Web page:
[Travel] Tokyo Travel Guide (Japan)

by on Wednesday, January 24, 2018
 Tokyo is Japan's capital and one of my favorite cities in the world. There are plenty of things to do and see in the city, and I have ...
I love Tokyo and its food scene. Not only do they offer a variety of cuisine, they also have an excellent selection of patisseries and bakeries. One of the bakeries that piqued my interest was Gontran Cherrier Tokyo after seeing pictures of their matcha croissant on Instagram. 


 The two-floors bakery was centrally located in the busy districts of Shinjuku/Shibuya, so definitely a prime spot. The space was of average size, but they had a variety of different pastries out on displayed, and customers are to take a tray and tong to select their pastries.


 The first thing that I grabbed was the Matcha Croissant (¥ 250 each). The croissant was one of the best ones I have had, and rival to the ones in Paris.






We had breakfast an hour earlier, but we will always have room for more food =)


Address: Shibuya, 1 Chome−14−11, BCサロン


[Japan] Gontran Cherrier Tokyo

by on Thursday, April 20, 2017
I love Tokyo and its food scene. Not only do they offer a variety of cuisine, they also have an excellent selection of patisseries and bake...
I ate a lot of ice-cream during my recent trip to Japan this past December 2016. One of the stand-out ones was the ice-cream from Daily Chico due to its massive size (taste was not bad, but not the greatest). 


Located in the basement level of Nakano Broadway is a small ice-cream shop called Daily Chico. The shop is very unassuming, so you may miss it, but it's closed to a supermarket. They sell a variety of soft serve cones, but one of the options is this amazing 8 layers of soft serve for a mere ¥490 ($5.60). The flavors were strawberry, coffee, matcha, ramune, lemon, grape, chocolate, and vanilla. I was surprised to find that all of the flavors complimented one another, and I liked it - gimmick and all. 


The extra-large cone is big enough for two people to share, and they do give a spoon for you to eat with. It's best to scoop all of the layers from the bottom up. The ice-cream may topple if you don't stand it straight, and the shop will not replace it if you do drop it.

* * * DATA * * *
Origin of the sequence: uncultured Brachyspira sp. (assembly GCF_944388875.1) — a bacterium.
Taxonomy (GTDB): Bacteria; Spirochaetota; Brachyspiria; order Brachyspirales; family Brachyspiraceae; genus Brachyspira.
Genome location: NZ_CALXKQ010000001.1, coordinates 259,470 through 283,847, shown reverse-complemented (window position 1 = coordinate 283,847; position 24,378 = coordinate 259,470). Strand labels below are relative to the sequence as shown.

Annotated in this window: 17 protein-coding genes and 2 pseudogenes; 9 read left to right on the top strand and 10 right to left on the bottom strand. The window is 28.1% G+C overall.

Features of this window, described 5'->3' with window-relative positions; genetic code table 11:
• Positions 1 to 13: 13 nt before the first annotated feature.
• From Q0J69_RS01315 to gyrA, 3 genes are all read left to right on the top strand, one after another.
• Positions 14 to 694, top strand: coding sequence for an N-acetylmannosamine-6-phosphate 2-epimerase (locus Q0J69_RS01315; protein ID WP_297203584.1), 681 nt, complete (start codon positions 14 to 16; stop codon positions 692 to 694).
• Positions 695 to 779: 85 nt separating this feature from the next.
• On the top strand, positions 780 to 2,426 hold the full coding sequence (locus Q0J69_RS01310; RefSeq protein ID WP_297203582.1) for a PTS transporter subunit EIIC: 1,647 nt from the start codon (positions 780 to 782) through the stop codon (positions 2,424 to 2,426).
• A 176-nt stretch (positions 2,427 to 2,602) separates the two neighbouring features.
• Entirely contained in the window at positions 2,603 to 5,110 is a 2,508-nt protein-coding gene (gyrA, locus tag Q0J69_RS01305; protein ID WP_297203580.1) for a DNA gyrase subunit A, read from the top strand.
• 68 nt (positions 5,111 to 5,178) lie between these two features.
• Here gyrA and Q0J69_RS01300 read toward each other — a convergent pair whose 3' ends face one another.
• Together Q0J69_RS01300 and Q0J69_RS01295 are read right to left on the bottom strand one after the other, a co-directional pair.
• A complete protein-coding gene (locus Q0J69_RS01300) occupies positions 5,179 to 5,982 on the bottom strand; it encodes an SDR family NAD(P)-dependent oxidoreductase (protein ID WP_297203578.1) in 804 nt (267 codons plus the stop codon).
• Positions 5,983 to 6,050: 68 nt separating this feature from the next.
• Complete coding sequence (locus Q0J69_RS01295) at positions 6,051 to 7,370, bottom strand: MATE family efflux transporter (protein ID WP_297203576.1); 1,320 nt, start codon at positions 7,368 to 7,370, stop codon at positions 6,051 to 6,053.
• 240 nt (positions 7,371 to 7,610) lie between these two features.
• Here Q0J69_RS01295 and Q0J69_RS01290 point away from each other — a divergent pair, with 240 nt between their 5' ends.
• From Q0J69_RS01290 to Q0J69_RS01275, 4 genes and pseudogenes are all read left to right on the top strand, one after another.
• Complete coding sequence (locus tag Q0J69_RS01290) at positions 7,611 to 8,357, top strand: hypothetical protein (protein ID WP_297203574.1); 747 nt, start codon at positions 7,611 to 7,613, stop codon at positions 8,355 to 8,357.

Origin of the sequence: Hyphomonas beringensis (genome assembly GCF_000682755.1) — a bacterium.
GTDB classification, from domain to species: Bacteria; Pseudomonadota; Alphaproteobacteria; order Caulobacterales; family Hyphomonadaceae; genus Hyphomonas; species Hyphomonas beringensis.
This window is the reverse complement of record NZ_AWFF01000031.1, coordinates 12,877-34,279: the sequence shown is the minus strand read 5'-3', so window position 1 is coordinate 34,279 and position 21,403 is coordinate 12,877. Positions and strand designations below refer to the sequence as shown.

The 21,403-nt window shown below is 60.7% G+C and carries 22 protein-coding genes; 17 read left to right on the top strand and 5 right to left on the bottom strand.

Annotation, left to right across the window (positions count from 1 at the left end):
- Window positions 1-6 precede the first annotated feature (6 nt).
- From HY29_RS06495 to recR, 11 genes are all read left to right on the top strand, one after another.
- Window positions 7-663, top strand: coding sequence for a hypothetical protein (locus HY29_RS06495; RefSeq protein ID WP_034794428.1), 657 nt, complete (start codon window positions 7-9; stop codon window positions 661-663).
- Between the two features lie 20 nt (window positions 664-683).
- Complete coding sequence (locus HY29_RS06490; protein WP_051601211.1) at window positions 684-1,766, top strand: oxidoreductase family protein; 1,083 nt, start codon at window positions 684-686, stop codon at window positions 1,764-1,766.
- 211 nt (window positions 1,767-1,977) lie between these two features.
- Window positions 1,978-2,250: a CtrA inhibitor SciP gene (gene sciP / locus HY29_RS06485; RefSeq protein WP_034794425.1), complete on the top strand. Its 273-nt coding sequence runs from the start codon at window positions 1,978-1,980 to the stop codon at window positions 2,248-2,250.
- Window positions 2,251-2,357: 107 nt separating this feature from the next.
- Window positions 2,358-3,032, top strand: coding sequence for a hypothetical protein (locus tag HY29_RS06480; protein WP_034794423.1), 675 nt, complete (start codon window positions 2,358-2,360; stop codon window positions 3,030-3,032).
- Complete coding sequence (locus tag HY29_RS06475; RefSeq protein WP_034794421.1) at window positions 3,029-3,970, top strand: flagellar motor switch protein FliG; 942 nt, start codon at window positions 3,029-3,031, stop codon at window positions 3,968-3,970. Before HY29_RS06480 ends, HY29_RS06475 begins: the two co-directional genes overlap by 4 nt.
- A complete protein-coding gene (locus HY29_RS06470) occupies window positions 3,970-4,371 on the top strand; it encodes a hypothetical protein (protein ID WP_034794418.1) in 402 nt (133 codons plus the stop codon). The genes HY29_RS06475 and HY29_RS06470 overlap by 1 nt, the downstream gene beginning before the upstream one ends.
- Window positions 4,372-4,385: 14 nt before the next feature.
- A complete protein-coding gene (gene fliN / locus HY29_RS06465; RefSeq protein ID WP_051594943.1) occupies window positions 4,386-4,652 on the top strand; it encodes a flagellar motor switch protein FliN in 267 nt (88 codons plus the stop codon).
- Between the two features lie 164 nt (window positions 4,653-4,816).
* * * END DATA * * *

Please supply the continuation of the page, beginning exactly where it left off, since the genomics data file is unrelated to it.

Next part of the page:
INFO:

Item: 8 layers soft serve cone
Price: ¥490
Address: 5-52-15, B1F Nakano Broadway, Nakano, Tokyo, Japan
Transportation: 5-10 minutes walk from Nakano Station

[Japan] Daily Chico

by on Monday, January 09, 2017
I ate a lot of ice-cream during my recent trip to Japan this past December 2016. One of the stand-out ones was the ice-cream from Daily Chi...
Date: Thursday, December 12, 2013 
Meal: Lunch
Location in Japan: Harajuku (Tokyo)

If you happened to be in the Omotesando-Harajuku area; you should check out a pretty popular chain called Heiroku Sushi. It's a conveyor belt sushi restaurant located nearby Meiji Jingu Shrine and Omotesando Hills. They also have some English-speaking staff so this is a great place for tourists.

Conveyor belt sushi (kaiten-zushi) are very popular in Japan. It is a sushi restaurant where plates of sushi and other miscellaneous appetizers are placed onto a rotating belt, and they would go around the conveyor belt. Customers can either select whichever plates on the sushi train belt they want or place a special order with the chefs. Many places have specific prices for different colored plates, and at the end of the meal, the servers would count the number of plates.

 The pricing are as followed: ¥130, ¥160, ¥220, ¥280, and ¥ 480.























Our cheap lunch for two didn't turn out to be so cheap as we spent  ¥6781 ($70 CAD). I guess it's because we took a couple of the higher priced plates and ordered a few items from their a la-carte menu.


Address: 5-8-5 Jingu-mae, Shibuya-ku, Tokyo
Website: http://www.heiroku.jp 
Hours: 11:00 am - 9:00 pm; everyday
Transit: Omote-sando (C-04, G-02, Z-02) or Meiji-Jingūmae Station (C-03, F-15)

[Japan] Heiroku Sushi

by on Tuesday, September 16, 2014
Date: Thursday, December 12, 2013  Meal: Lunch Location in Japan: Harajuku (Tokyo) If you happened to be in the Omotesando-Harajuku ...